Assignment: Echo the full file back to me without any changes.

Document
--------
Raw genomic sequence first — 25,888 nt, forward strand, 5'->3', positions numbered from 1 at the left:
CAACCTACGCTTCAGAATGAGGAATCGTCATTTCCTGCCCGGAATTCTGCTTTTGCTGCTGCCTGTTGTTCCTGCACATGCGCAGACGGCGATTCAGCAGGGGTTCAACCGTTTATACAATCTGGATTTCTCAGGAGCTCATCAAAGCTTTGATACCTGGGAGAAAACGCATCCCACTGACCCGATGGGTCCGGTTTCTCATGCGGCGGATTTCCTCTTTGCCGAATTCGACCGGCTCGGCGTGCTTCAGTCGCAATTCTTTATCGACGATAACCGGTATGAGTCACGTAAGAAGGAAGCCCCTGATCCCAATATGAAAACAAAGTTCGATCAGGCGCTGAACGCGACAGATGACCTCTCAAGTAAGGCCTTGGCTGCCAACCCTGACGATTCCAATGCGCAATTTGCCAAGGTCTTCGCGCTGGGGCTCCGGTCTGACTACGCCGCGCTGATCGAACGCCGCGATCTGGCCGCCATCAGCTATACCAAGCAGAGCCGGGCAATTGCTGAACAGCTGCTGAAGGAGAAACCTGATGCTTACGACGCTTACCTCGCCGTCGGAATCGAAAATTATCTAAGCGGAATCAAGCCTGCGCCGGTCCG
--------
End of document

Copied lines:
Raw genomic sequence first — 25,888 nt, forward strand, 5'->3', positions numbered from 1 at the left:
CAACCTACGCTTCAGAATGAGGAATCGTCATTTCCTGCCCGGAATTCTGCTTTTGCTGCTGCCTGTTGTTCCTGCACATGCGCAGACGGCGATTCAGCAGGGGTTCAACCGTTTATACAATCTGGATTTCTCAGGAGCTCATCAAAGCTTTGATACCTGGGAGAAAACGCATCCCACTGACCCGATGGGTCCGGTTTCTCATGCGGCGGATTTCCTCTTTGCCGAATTCGACCGGCTCGGCGTGCTTCAGTCGCAATTCTTTATCGACGATAACCGGTATGAGTCACGTAAGAAGGAAGCCCCTGATCCCAATATGAAAACAAAGTTCGATCAGGCGCTGAACGCGACAGATGACCTCTCAAGTAAGGCCTTGGCTGCCAACCCTGACGATTCCAATGCGCAATTTGCCAAGGTCTTCGCGCTGGGGCTCCGGTCTGACTACGCCGCGCTGATCGAACGCCGCGATCTGGCCGCCATCAGCTATACCAAGCAGAGCCGGGCAATTGCTGAACAGCTGCTGAAGGAGAAACCTGATGCTTACGACGCTTACCTCGCCGTCGGAATCGAAAATTATCTAAGCGGAATCAAGCCTGCGCCGGTCCG